GunsPrivately funded gun buy-back programs proliferate

Published 2 January 2013

In the aftermath of the Connecticut mass shooting, private donors have donated hundreds of thousands of dollars to cities around the United States to fund gun buy-back programs; thousands of guns – and two rocket launchers – have been collected, but the impact on a gun-saturated society is likely to be small: this year alone the FBI has recorded 16.8 million instant background checks of gun buyers, 400,000 more than last year, which was a record year

One result of the Sandy Hook tragedy is privately funded gun buybacks // Source:

In the aftermath of the Sandy Hook mass shooting, private donors have started a gun buyback program in Bridgeport, Connecticut.

According to mayoral spokeswoman Elaine K. Ficarra, the program has more than $130,000 to work with and almost all of it comes from private donors. CNN reports that in the first two days of the program, more than 200 guns have been brought in, totaling more than $22,000. Many of the people who brought their guns back said they were motivated by the mass shooting that took place three weeks ago. City officials say the program will continue every weekend until the money runs out.

We’ve seen an outpouring from the community since Sandy Hook in all manners, from teddy bears to cash,” police Chief Joseph Gaudett Jr toldCNN.

All kinds of weapons, from rifles to shotguns and even assault weapons, have been brought in, and according to Bridgeport Mayor Bill Finch, the program is already being considered a success.

These guns could have created victims,”  Finch said. “We know if we can reduce the number of weapons that are available through breaking into people’s houses and grabbing guns, we are a safer society.”

The program will offer $75 for rifles, up to $200 for handguns, and as much as $400 for assault rifles.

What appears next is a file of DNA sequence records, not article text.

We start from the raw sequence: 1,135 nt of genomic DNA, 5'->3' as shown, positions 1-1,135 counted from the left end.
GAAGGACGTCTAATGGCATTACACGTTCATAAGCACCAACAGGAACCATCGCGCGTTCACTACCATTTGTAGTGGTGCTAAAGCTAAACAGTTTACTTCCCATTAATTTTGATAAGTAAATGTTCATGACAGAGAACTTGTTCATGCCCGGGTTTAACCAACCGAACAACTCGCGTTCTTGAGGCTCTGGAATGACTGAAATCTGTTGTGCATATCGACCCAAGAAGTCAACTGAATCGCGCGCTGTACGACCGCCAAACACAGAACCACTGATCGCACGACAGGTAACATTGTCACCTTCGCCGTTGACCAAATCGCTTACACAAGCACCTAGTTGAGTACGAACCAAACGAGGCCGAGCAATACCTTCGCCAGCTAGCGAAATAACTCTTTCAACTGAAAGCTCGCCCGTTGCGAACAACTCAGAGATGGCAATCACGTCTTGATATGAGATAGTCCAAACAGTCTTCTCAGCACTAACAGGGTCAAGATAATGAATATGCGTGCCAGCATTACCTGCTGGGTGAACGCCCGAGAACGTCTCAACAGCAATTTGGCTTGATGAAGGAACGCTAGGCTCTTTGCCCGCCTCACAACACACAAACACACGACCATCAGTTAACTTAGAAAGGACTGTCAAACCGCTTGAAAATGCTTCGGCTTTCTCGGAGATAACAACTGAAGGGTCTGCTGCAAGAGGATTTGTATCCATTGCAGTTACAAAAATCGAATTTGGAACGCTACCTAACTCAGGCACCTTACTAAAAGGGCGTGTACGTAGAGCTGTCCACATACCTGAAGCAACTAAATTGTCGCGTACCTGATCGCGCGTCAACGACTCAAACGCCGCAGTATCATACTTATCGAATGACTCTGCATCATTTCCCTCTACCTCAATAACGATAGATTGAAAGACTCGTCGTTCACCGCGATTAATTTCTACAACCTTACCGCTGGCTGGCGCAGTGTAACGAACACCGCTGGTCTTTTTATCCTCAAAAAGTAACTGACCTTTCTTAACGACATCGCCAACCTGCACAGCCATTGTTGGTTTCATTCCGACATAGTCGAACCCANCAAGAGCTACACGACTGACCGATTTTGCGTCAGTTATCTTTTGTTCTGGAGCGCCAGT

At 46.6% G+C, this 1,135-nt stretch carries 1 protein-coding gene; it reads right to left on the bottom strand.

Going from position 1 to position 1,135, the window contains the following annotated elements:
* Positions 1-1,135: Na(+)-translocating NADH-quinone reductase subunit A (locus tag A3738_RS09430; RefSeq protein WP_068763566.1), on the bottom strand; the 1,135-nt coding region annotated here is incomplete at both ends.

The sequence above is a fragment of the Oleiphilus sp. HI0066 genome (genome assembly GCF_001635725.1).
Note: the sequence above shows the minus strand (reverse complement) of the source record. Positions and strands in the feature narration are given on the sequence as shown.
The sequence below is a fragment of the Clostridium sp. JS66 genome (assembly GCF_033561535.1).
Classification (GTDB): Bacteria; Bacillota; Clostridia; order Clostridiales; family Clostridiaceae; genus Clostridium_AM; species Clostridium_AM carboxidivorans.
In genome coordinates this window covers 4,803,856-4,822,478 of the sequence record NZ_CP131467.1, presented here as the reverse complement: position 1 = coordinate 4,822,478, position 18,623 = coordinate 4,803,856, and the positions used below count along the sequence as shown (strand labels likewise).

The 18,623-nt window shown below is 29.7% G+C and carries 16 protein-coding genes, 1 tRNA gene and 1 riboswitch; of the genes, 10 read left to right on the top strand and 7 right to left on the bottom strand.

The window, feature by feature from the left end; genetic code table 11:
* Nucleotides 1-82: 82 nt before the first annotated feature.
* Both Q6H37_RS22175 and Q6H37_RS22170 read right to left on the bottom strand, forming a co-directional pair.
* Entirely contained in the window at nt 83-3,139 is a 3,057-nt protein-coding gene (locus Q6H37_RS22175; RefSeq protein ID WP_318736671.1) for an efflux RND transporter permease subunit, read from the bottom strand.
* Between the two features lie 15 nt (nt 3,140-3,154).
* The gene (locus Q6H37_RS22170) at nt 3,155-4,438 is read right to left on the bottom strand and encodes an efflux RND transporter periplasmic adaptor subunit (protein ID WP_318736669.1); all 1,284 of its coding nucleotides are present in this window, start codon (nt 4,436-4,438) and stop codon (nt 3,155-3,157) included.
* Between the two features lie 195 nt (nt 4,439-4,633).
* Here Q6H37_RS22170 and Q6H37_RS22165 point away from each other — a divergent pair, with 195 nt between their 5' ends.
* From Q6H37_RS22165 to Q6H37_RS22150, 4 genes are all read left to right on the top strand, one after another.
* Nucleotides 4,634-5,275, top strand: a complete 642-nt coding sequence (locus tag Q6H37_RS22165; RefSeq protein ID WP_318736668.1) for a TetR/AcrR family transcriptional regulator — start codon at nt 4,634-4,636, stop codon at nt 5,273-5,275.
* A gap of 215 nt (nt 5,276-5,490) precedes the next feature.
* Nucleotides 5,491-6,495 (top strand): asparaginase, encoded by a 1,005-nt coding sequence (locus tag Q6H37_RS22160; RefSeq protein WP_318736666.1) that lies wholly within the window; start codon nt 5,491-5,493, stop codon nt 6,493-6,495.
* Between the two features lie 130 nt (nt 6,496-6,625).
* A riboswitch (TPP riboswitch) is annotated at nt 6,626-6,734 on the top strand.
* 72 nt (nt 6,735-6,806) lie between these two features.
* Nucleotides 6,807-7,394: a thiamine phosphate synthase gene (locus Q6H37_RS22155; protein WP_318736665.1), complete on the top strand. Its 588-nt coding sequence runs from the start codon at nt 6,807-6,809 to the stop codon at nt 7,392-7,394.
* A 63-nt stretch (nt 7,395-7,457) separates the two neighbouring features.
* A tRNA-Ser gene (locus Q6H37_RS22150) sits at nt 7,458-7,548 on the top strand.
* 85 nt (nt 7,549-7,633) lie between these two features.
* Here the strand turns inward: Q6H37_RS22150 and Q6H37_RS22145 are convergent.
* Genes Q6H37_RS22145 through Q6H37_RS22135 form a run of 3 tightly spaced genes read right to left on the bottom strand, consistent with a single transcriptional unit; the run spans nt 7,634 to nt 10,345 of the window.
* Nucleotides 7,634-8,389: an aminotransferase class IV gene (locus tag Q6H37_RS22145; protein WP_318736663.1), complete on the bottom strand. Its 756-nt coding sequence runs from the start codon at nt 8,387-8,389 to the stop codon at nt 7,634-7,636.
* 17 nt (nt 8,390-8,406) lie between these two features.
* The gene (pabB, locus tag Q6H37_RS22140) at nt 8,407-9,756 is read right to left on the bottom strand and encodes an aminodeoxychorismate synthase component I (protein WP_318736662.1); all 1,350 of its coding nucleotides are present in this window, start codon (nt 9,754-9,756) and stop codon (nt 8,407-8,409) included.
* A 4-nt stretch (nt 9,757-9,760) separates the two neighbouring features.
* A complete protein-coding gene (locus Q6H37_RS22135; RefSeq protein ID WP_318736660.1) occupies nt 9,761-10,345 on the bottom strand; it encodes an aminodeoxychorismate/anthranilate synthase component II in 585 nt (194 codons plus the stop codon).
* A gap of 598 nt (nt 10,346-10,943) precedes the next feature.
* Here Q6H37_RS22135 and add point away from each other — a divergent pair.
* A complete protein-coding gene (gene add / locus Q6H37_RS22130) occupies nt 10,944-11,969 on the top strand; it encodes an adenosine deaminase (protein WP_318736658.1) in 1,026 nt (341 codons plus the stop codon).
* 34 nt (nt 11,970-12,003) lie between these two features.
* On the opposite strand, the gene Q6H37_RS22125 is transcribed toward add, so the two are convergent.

Last year the city had to cancel its buyback program due to lack of funds. The program was subsidized by the Bridgeport Housing Authority. This year’s private funding program has been a result of other donation programs that have caught on across the nation.

A buyback event in Oakland, California in early December collected almost 400 guns after a $100,000 donation from Keith Stephenson, the owner of a local medical marijuana dispensary. On the same day, another private donor buyback program was held in San Francisco, where it was so successful that police were forced to hand out IOUs.

There are still cities, such as New York, which successfully use government money for buyback programs. The city of Los Angeles moved up its annual Mother’s Day buyback program, which collected more than 2,000 weapons overall, including two rocket launchers.

The full impact of these programs might be small, however, as gun sales have skyrocketed recently, especially after the Sandy Hook incident. This year alone the FBI has recorded 16.8 million instant background checks, 400,000 more than last year, which was a record year itself.